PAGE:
BookBrowse Reviews Homegoing by Yaa Gyasi

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by Yaa Gyasi

Homegoing by Yaa Gyasi X
Homegoing by Yaa Gyasi
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  • First Published:
    Jun 2016, 320 pages
    May 2017, 320 pages


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Book Reviewed by:
Poornima Apte
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About this Book



A novel of breathtaking sweep and emotional power that traces three hundred years in Ghana.

It's all very well to challenge people to be the masters of their own destiny, but when you're a woman in 18th-century Ghana, your birth and beauty and tribe pretty much proscribe you from indulging in such flights of fantasy. So it is that just as the young and stunning Effia Otcher from the Fanteland region is promised in marriage to a white slave trader James Collins, a match that ensures the consolidation of her family's socioeconomic status, her half-sister Esi, belonging to another tribe, is swept up in the country's booming slave trade.

This roll of the dice, beyond either's control, will have the two siblings living their lives under entirely different circumstances and on two different continents. In a series of tightly knit chapters, Homegoing chronicles each sibling's descendants over seven generations as their paths diverge and interweave in surprising ways. Effia soaks in relative affluence and her immediate family members become key power brokers in the Gold Coast slave trade, even as later relatives want to have little to do with this stain of history. While bound in chains, Esi makes her way to the Deep South in America as a slave, a fate that will dog her family, shaping it with centuries of dark history.

Yaa Gyasi, herself a Ghanaian native brought up in Alabama, knows a thing or two about how the past casts a looming shadow over the present. "This is the problem of history," she writes. "We cannot know that which we were not there to see and hear and experience for ourselves. We must rely upon the words of others...whose story do we believe?" History, as Homegoing shows, is a living, breathing, fragile thing exerting its influence and marking its presence in small but readily recognizable ways. The Jim Crow South, the Great Migration, the civil rights movement of the '60s in America and the Ashanti nation's geopolitical machinations with the British (see Beyond the Book) all play out here, but the characters are always central to the narrative. It is this focus that makes for strikingly realistic fiction — the kind that works large scale events into the quotidian details of the everyday lives of people. When Kojo, a descendant of Esi, walks up to the seafront in Baltimore during the onset of the Great Migration, for example, he finds that what once used to be a sea of black faces had "turned into nothing" and knows that he too must travel North.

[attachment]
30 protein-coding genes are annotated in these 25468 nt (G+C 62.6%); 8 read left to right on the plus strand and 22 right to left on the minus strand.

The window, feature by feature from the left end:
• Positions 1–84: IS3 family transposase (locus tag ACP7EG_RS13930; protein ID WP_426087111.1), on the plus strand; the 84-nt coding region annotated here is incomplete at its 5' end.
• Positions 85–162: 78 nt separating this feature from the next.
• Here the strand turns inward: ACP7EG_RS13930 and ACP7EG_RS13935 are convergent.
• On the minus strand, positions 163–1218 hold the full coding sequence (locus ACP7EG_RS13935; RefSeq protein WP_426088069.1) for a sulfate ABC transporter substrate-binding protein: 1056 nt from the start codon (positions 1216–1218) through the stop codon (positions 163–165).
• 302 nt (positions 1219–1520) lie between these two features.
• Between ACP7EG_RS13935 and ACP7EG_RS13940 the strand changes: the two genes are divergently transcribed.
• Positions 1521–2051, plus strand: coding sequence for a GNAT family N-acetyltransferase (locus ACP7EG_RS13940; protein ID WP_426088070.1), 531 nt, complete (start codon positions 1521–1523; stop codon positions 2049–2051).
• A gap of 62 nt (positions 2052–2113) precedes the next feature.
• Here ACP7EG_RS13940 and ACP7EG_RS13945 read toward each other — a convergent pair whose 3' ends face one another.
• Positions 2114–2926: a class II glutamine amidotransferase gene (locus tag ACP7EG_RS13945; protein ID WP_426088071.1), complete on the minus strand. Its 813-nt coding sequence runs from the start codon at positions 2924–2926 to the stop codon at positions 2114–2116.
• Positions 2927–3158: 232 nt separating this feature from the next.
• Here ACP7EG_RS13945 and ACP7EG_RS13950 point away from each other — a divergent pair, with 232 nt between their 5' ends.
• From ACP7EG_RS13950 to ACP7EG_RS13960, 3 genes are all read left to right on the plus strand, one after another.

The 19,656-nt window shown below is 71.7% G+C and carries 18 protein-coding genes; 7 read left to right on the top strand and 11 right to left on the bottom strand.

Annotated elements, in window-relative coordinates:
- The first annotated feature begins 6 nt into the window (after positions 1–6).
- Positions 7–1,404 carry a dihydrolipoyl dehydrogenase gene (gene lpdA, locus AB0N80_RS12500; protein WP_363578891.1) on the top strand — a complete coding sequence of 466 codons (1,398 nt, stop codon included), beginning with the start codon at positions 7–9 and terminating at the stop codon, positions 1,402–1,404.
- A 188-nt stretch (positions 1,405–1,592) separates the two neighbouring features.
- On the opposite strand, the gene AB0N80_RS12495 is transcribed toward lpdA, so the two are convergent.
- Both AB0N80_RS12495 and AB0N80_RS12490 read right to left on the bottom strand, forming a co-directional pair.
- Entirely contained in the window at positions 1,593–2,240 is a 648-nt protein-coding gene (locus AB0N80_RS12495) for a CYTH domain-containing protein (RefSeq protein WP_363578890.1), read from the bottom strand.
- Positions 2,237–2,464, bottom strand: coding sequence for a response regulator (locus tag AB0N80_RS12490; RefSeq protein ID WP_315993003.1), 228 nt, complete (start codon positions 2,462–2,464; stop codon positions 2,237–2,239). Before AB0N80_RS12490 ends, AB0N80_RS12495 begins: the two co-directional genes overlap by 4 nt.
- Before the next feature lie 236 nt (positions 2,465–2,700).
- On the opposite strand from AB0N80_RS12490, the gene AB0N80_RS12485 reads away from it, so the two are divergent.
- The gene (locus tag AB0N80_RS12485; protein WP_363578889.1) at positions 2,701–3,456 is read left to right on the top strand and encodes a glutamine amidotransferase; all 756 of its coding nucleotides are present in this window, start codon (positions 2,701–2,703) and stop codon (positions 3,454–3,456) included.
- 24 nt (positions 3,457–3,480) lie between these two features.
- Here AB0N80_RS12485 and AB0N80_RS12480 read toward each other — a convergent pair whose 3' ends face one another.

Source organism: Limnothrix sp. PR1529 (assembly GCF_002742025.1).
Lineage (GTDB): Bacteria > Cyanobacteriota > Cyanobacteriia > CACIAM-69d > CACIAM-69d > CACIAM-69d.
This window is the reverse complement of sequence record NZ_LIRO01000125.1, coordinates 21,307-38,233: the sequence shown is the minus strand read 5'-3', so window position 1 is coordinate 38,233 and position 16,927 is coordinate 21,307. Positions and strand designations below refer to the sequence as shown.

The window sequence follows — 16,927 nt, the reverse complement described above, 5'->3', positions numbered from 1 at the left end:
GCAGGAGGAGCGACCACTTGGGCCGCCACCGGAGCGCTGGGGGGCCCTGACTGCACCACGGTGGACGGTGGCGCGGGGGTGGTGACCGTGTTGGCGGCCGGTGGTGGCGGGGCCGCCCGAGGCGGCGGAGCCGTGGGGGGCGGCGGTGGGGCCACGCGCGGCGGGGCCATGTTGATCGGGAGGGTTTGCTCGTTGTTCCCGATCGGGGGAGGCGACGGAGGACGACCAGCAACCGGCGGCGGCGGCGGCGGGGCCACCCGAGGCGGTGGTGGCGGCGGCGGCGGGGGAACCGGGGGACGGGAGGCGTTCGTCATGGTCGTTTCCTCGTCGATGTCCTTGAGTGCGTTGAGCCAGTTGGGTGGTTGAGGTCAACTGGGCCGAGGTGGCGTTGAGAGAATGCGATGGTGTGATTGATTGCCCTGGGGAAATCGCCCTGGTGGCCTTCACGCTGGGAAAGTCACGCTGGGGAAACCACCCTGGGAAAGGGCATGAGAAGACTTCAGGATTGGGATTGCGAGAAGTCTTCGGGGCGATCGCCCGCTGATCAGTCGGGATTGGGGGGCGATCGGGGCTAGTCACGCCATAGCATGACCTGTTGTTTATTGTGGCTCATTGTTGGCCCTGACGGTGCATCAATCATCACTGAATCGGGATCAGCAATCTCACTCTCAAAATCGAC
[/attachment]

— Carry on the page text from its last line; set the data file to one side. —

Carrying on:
To capture two continents' history over three centuries is no easy feat, and Gyasi pulls it off by assigning each generation (and therefore, each character) the responsibilities of that time's corresponding historical arc and narrative. Every chapter is deliberately and carefully tailored to move the clock forward. There are times when this method — of creating panorama by cobbling together a whole series of short vignettes — feels much too tidy and convenient a ruse. Gyasi's crisp stories are sometimes wound a little too tight, one wishes for a little slack in the reel, to linger and learn more about the characters than what their carefully crafted roles allow them room for. The sheer number of players is also occasionally daunting; the family chart included at the beginning proves to be a necessary and handy guide.

Nevertheless this marvelous debut succeeds in creating an impressive sweep by the sheer dint of powerful writing and narrative scope. "In my village we have a saying about separated sisters," Esi's mom tells her. "They are like a woman and her reflection, doomed to stay on opposite sides of the pond." An ambitious saga that moves back and forth across these "opposite sides of the pond" and weaves a rich and colorful tapestry, Homegoing is an emotionally resonant debut that hints at great things yet to come from an immensely talented storyteller.

Reviewed by Poornima Apte

This review was originally published in The BookBrowse Review in June 2016, and has been updated for the May 2017 edition. Click here to go to this issue.

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